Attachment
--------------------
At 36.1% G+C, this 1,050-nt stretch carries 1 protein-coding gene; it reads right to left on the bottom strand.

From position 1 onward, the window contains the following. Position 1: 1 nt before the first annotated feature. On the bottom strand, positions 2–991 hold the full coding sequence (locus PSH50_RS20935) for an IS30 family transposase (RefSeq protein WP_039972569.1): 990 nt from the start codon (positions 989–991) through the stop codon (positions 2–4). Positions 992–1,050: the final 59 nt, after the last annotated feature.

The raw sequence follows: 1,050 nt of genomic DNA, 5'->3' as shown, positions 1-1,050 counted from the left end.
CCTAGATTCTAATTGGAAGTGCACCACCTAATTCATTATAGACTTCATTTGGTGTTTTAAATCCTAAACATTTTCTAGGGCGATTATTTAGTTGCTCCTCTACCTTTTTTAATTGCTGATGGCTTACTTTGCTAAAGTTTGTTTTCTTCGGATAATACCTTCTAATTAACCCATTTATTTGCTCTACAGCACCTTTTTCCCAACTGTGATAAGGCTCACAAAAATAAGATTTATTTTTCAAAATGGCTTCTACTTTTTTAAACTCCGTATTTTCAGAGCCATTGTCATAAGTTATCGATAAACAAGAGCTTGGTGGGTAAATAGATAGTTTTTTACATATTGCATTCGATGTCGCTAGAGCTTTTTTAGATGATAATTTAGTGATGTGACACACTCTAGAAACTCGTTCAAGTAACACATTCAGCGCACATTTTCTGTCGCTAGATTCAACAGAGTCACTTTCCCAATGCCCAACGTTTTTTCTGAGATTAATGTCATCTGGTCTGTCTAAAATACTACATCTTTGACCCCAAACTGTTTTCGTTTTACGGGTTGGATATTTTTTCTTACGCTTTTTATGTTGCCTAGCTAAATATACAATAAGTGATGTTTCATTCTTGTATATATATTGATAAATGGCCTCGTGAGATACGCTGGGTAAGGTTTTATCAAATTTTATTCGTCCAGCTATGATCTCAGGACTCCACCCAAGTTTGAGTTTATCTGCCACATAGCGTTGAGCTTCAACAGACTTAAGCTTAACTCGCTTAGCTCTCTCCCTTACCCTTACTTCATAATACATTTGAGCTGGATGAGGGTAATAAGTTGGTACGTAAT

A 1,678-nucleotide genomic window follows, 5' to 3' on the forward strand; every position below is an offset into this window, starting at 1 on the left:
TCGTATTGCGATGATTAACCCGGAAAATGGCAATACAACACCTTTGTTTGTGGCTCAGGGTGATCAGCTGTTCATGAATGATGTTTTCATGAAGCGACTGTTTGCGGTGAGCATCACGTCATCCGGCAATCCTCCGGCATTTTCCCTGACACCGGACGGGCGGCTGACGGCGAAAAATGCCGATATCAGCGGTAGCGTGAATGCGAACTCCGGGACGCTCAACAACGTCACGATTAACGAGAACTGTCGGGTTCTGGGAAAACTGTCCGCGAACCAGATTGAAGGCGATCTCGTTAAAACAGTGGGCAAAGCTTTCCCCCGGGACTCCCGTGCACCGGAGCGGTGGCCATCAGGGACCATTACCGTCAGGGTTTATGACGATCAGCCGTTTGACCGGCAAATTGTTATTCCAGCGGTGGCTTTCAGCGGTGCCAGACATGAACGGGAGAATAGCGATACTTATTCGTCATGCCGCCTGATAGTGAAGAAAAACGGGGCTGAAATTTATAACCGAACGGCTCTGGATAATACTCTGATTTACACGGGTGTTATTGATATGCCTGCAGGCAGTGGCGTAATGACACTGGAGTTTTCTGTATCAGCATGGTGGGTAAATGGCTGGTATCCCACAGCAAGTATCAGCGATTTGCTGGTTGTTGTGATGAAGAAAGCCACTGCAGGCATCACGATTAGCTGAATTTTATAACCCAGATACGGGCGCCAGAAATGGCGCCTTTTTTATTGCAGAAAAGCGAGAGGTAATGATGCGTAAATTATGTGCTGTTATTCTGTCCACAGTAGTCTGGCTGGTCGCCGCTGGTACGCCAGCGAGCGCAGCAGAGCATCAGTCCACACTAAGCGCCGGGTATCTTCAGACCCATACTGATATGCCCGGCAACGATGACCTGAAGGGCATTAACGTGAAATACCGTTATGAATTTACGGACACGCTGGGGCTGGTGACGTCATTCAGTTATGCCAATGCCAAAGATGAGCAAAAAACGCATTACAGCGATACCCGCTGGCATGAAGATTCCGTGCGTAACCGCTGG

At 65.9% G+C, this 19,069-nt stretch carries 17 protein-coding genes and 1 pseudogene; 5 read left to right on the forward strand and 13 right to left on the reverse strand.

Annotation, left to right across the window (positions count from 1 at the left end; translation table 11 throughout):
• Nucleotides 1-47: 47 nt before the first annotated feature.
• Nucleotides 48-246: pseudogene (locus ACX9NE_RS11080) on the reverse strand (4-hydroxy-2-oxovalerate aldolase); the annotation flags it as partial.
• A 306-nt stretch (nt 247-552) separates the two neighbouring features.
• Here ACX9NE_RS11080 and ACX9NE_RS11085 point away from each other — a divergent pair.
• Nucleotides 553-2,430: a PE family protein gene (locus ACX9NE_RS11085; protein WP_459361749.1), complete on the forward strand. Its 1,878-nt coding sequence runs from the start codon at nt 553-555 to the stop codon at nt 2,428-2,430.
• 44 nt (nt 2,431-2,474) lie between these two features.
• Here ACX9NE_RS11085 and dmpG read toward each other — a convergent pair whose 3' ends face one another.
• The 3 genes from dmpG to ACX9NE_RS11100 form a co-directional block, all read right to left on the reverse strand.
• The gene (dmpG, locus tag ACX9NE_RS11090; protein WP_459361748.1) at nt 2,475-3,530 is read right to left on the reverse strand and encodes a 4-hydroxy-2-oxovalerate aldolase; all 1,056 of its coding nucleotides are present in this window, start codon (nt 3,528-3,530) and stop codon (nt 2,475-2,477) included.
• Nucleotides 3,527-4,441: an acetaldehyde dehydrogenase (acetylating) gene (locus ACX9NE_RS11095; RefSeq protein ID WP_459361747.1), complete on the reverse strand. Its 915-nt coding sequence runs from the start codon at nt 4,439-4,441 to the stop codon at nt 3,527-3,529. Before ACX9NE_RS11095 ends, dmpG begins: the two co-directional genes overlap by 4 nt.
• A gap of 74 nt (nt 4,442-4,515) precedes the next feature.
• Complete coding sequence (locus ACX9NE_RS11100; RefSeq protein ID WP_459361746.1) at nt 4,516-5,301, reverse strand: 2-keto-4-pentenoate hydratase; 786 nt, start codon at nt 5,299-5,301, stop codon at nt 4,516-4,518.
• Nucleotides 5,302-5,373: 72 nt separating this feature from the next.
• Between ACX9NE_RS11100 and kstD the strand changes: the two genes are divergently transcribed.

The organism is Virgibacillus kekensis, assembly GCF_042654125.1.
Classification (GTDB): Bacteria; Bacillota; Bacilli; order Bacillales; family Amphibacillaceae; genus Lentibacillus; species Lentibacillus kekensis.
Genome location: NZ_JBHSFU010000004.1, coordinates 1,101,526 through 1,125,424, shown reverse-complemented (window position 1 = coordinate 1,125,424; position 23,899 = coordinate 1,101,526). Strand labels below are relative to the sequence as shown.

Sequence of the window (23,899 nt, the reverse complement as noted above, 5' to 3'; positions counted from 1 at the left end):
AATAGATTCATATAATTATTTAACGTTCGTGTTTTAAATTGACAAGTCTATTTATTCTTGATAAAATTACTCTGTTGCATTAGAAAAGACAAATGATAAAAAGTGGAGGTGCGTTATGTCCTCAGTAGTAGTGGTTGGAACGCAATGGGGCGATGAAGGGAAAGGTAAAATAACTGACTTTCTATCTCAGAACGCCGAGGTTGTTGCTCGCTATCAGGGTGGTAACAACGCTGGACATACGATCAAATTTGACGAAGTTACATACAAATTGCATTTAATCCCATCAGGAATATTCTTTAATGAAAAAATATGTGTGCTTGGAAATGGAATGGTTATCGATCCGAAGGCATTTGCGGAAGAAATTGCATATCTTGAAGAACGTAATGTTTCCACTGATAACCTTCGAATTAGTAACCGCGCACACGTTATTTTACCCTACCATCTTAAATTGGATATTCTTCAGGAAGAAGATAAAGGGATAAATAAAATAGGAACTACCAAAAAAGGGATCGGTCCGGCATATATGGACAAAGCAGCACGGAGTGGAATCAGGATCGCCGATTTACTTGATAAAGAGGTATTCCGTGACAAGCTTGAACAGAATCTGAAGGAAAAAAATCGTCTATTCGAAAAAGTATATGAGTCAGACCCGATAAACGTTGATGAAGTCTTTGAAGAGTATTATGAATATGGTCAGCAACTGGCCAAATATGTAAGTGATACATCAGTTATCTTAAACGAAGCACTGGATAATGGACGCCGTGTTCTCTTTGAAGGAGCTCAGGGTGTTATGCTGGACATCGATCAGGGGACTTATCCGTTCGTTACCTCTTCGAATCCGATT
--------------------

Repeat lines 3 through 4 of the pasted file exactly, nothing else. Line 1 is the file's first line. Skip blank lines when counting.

The raw sequence follows: 1,050 nt of genomic DNA, 5'->3' as shown, positions 1-1,050 counted from the left end.
CCTAGATTCTAATTGGAAGTGCACCACCTAATTCATTATAGACTTCATTTGGTGTTTTAAATCCTAAACATTTTCTAGGGCGATTATTTAGTTGCTCCTCTACCTTTTTTAATTGCTGATGGCTTACTTTGCTAAAGTTTGTTTTCTTCGGATAATACCTTCTAATTAACCCATTTATTTGCTCTACAGCACCTTTTTCCCAACTGTGATAAGGCTCACAAAAATAAGATTTATTTTTCAAAATGGCTTCTACTTTTTTAAACTCCGTATTTTCAGAGCCATTGTCATAAGTTATCGATAAACAAGAGCTTGGTGGGTAAATAGATAGTTTTTTACATATTGCATTCGATGTCGCTAGAGCTTTTTTAGATGATAATTTAGTGATGTGACACACTCTAGAAACTCGTTCAAGTAACACATTCAGCGCACATTTTCTGTCGCTAGATTCAACAGAGTCACTTTCCCAATGCCCAACGTTTTTTCTGAGATTAATGTCATCTGGTCTGTCTAAAATACTACATCTTTGACCCCAAACTGTTTTCGTTTTACGGGTTGGATATTTTTTCTTACGCTTTTTATGTTGCCTAGCTAAATATACAATAAGTGATGTTTCATTCTTGTATATATATTGATAAATGGCCTCGTGAGATACGCTGGGTAAGGTTTTATCAAATTTTATTCGTCCAGCTATGATCTCAGGACTCCACCCAAGTTTGAGTTTATCTGCCACATAGCGTTGAGCTTCAACAGACTTAAGCTTAACTCGCTTAGCTCTCTCCCTTACCCTTACTTCATAATACATTTGAGCTGGATGAGGGTAATAAGTTGGTACGTAAT